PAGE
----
CUT FROM THE SAME CLOTH

AMERICAN WOMEN OF MYTH, LEGEND, AND TALL TALE

A frequent author retells old stories and, in effect, fashions new ones to fill a void that—he says in his preface—he deplores. Arranged geographically from northeast to west (including Alaska and Hawaii), these 15 tales of clever, strong- willed, or larger-than-life women represent several cultures- -Anglo-, Native-, African-, and Mexican-American. Introductory remarks discuss locale or culture or note parallels in world folklore. The results are entertaining and often tellable. Yet San Souci alters stories to suit his purpose: e.g., the woman he calls ``Old Sally Cato'' is unnamed in his Missouri source, while the male giant she kills was ``Bally Sally Cato''; even the African-American connection seems tenuous. Compared to one cited source, ``Annie Christmas'' is cleaned up almost beyond recognition. Neither is the subtitle quite accurate: two protagonists are sisters under the fur. And while the animal tales enhance ethnicity (``Sister Fox...'' is the only Mexican American tale), they have a mean-spirited tone not found in the others. Detailed notes give clues to how much San Souci has embellished, rather than ``collected,'' here; Pinkney's handsome b&w scratchboard illustrations and a spacious layout give the book a distinguished look. As they stand, the stories are useful; but it would be more honest to explain the rationale for the substantial revisions. Brief introduction by Jane Yolen; map; bibliography. (Folklore. 8+)

Pub Date: April 21, 1993

ISBN: 0-399-21987-0

Page Count: 160

Publisher: Philomel

Review Posted Online: May 20, 2010

Kirkus Reviews Issue: April 1, 1993

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A YEAR DOWN YONDER

From the Grandma Dowdel series , Vol. 2

Set in 1937 during the so-called “Roosevelt recession,” tight times compel Mary Alice, a Chicago girl, to move in with her grandmother, who lives in a tiny Illinois town so behind the times that it doesn’t “even have a picture show.”

This winning sequel takes place several years after A Long Way From Chicago (1998) leaves off, once again introducing the reader to Mary Alice, now 15, and her Grandma Dowdel, an indomitable, idiosyncratic woman who despite her hard-as-nails exterior is able to see her granddaughter with “eyes in the back of her heart.” Peck’s slice-of-life novel doesn’t have much in the way of a sustained plot; it could almost be a series of short stories strung together, but the narrative never flags, and the book, populated with distinctive, soulful characters who run the gamut from crazy to conventional, holds the reader’s interest throughout. And the vignettes, some involving a persnickety Grandma acting nasty while accomplishing a kindness, others in which she deflates an overblown ego or deals with a petty rivalry, are original and wildly funny. The arena may be a small hick town, but the battle for domination over that tiny turf is fierce, and Grandma Dowdel is a canny player for whom losing isn’t an option. The first-person narration is infused with rich, colorful language—“She was skinnier than a toothpick with termites”—and Mary Alice’s shrewd, prickly observations: “Anybody who thinks small towns are friendlier than big cities lives in a big city.”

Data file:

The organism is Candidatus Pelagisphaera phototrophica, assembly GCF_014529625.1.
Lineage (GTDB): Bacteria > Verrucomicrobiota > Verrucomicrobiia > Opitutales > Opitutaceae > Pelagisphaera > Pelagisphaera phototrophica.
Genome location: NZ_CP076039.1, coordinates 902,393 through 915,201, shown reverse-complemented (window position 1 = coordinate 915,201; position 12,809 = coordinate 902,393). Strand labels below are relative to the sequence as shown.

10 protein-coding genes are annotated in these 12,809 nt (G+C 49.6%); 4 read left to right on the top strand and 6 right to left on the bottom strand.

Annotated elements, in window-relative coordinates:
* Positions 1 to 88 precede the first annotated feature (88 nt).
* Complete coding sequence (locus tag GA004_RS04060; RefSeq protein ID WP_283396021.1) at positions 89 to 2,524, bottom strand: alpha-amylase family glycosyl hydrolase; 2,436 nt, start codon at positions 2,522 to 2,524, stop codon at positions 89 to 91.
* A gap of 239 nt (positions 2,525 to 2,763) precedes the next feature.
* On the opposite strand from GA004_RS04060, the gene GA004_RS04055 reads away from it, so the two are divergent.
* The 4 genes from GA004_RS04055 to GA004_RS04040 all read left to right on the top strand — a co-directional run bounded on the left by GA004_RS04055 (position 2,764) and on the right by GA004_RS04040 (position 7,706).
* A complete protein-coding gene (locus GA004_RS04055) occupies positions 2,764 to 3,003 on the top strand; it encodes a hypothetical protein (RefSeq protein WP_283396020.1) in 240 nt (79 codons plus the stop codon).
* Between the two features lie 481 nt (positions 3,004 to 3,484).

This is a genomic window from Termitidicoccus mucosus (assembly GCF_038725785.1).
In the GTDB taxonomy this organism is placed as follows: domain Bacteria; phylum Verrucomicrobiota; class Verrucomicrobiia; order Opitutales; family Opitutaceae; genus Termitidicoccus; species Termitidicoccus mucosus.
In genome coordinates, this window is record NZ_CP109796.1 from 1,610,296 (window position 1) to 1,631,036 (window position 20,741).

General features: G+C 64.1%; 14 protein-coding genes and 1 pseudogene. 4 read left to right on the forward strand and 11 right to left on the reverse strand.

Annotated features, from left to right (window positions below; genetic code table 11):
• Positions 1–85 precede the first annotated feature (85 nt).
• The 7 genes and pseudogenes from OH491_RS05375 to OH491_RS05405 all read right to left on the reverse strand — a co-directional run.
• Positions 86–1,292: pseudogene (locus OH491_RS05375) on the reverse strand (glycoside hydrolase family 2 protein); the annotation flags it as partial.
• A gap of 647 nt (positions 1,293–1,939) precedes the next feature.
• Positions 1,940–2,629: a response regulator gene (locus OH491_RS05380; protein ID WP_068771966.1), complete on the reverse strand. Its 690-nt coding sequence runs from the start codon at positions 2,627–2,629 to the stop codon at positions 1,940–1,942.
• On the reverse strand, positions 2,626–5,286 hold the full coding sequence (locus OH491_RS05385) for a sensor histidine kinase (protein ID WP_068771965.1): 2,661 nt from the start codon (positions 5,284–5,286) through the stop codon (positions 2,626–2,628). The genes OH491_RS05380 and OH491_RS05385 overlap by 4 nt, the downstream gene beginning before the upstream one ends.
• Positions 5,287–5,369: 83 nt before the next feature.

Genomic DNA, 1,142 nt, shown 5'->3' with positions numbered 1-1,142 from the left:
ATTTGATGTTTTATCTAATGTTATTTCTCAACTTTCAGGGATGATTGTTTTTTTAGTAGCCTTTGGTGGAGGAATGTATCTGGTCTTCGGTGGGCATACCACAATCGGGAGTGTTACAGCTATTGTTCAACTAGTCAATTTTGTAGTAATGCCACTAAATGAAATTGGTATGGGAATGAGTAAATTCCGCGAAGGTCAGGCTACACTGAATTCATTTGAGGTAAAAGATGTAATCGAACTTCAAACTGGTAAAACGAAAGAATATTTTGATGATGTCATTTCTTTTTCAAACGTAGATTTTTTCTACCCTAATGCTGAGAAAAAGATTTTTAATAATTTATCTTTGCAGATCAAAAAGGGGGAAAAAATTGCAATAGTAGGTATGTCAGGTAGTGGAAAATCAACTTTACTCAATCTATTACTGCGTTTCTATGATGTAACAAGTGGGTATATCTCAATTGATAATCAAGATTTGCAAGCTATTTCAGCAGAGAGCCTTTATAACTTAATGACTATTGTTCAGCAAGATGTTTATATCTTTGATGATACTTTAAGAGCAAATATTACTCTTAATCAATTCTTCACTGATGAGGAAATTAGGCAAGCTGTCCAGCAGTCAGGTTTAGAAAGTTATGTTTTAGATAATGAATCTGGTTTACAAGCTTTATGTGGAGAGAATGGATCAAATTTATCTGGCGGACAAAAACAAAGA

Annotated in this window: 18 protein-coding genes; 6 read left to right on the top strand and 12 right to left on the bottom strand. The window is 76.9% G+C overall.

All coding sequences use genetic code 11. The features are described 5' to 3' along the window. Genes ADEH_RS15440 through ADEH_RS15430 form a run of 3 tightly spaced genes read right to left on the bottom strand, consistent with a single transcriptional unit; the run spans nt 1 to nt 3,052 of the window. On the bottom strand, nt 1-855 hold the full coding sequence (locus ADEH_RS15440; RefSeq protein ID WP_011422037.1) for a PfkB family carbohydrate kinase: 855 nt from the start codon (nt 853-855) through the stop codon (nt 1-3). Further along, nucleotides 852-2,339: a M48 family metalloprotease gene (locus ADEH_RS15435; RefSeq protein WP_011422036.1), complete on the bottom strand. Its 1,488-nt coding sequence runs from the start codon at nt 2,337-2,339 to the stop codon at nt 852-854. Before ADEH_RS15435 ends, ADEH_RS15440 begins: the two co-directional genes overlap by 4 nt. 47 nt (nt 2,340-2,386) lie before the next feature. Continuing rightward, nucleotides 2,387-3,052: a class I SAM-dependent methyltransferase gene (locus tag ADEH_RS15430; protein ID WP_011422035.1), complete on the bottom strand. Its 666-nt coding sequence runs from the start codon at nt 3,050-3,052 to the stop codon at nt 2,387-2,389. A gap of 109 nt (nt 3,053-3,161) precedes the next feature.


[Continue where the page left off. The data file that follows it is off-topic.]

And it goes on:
Year-round fun. (Fiction. 11-13)

Pub Date: Oct. 1, 2000

ISBN: 978-0-8037-2518-8

Page Count: 144

Publisher: Dial Books

Review Posted Online: May 20, 2010

Kirkus Reviews Issue: Sept. 15, 2000

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ESPERANZA RISING

The author of Amelia and Eleanor Go for a Ride (1999) and Riding Freedom (1997) again approaches historical fiction, this time using her own grandmother as source material. In 1930, Esperanza lives a privileged life on a ranch in Aguascalientes, Mexico. But when her father dies, the post-Revolutionary culture and politics force her to leave with her mother for California. Now they are indebted to the family who previously worked for them, for securing them work on a farm in the San Joaquin valley. Esperanza balks at her new situation, but eventually becomes as accustomed to it as she was in her previous home, and comes to realize that she is still relatively privileged to be on a year-round farm with a strong community. She sees migrant workers forced from their jobs by families arriving from the Dust Bowl, and camps of strikers—many of them US citizens—deported in the “voluntary repatriation” that sent at least 450,000 Mexicans and Mexican-Americans back to Mexico in the early 1930s. Ryan’s narrative has an epic tone, characters that develop little and predictably, and a romantic patina that often undercuts the harshness of her story. But her style is engaging, her characters appealing, and her story is one that—though a deep-rooted part of the history of California, the Depression, and thus the nation—is little heard in children’s fiction. It bears telling to a wider audience. (author’s note) (Fiction. 9-15)

Pub Date: Oct. 1, 2000

ISBN: 0-439-12041-1

Page Count: 272

Publisher: Scholastic

Review Posted Online: May 20, 2010

Kirkus Reviews Issue: Oct. 1, 2000

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